Blizzard Revokes Third Party Diablo Immortal Orb Purchases, Leaving Players In Debt

Diablo Immortal, like many mobile games, can be extremely expensive for high-level players, so you can't really blame anyone for seeking a discount. Unfortunately, players that purchased Eternal Orbs from third-party websites have had their in-game purchases revoked, leaving them with massive debts that many can't pay off.

Eternal Orbs are Diablo Immortal's premium currency. You can purchase Orbs directly from the in-game store for anywhere from $0.99 USD for 60 to $99.99 for 7,200. Orbs can be exchanged for cosmetics (which will run you between 1,000 to 1,650, depending on the cosmetic), Reforge Stones to re-roll your equipment, or Legendary Crests for a chance at getting Legendary Gems from Elder Rifts. That last one will cost you 160 Orbs and is the main way players improve their character's power.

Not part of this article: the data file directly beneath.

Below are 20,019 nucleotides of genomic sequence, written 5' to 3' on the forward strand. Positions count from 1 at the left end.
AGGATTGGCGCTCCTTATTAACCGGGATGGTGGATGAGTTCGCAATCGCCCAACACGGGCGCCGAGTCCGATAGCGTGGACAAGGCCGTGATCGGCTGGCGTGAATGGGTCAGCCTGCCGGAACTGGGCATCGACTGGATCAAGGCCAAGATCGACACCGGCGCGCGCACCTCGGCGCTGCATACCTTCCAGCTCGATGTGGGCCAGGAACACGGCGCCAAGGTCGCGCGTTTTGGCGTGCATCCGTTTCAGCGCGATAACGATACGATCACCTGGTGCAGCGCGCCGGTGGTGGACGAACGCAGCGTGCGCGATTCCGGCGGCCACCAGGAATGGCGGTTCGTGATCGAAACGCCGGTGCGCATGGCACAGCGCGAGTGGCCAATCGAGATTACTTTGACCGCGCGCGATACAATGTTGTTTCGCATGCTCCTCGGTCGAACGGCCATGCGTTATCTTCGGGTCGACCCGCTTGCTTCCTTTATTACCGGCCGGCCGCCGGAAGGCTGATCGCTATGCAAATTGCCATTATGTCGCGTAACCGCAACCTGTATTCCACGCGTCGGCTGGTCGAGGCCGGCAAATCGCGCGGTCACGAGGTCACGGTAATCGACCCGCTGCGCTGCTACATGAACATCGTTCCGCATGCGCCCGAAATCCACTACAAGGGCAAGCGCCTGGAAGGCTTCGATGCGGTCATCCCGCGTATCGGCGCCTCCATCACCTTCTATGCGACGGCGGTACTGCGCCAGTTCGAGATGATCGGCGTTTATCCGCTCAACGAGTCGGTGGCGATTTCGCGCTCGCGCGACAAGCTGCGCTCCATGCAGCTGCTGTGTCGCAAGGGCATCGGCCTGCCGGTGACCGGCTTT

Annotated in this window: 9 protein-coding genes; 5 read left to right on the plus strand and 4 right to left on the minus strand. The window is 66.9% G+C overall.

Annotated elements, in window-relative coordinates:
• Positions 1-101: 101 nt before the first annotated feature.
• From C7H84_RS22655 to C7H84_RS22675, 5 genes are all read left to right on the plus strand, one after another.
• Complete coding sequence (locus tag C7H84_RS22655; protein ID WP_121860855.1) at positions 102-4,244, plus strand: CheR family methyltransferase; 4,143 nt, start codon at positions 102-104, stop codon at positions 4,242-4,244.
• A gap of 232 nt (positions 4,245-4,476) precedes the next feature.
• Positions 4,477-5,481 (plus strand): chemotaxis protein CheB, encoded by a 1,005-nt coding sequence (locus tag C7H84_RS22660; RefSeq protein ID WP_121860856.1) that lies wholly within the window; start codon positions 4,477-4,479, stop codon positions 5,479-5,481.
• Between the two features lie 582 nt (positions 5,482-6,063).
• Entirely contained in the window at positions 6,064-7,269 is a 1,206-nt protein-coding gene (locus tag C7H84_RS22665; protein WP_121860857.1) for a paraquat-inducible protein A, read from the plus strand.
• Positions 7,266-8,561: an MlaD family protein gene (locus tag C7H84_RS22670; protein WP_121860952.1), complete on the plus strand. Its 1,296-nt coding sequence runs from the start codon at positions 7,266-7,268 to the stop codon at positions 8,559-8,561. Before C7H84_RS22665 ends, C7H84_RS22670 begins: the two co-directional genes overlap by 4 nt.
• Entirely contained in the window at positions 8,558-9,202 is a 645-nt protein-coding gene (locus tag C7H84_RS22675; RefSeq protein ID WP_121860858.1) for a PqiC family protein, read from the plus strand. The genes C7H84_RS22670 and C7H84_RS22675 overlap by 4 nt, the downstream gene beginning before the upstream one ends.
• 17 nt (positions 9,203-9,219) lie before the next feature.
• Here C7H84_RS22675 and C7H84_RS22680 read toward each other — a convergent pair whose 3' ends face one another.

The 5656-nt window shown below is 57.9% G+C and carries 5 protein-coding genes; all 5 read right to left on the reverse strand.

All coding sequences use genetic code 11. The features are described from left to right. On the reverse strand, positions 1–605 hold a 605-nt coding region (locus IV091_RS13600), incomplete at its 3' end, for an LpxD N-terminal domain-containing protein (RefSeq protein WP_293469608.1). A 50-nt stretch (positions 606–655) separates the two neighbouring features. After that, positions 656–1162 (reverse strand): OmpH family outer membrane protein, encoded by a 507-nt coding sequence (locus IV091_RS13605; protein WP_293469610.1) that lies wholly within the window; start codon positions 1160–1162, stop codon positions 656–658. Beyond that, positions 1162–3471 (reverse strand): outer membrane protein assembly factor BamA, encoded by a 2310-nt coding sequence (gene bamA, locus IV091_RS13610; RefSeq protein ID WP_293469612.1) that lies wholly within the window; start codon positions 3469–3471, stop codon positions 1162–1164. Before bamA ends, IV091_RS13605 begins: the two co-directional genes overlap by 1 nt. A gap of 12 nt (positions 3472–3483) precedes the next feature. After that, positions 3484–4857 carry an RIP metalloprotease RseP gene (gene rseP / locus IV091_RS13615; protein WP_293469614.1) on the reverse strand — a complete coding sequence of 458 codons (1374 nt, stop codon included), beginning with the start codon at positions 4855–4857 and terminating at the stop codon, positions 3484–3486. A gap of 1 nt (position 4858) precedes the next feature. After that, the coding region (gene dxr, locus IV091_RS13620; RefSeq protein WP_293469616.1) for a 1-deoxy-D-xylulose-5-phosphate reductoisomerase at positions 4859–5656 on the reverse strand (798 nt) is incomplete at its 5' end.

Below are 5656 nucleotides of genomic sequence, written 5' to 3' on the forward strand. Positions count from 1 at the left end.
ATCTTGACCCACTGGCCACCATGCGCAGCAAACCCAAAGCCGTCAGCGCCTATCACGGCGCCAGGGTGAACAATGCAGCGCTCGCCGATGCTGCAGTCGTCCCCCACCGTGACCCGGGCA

Purchasing all those Orbs can get extremely expensive, so many turned to third-party sellers where those 7,200 packages for a discount–sometimes as little as $10 USD. Unfortunately, it turns out that these third-party websites were likely breaking Blizzard's terms of service, either by offering these discounts thanks to stolen credit cards, gift cards, or by taking advantage of regional price differences.

When Blizzard banned all these third-party purchases, it deducted these ill-gotten Orbs from player accounts, leaving them with negative balances. Players with negative balances can't join parties or participate in group activities such as Elder Rifts or dungeons. But buying their way out of debt legitimately can cost hundreds or even thousands of dollars.

As noted by PCGamesN, Reddit threads have popped up warning players of what's happened with third-party Eternal Orb purchases. One such player, a high-level Wizard named Shia, received a -2,491,025 Orb debt that would have cost over $35,000 to repay. In an interview with jtisallbusiness (the same guy who discovered they can't play PvP after spending $100,000 because the matchmaker couldn't find an equal-level opponent), Shia said that they're probably just going to quit rather than pay off the debt.

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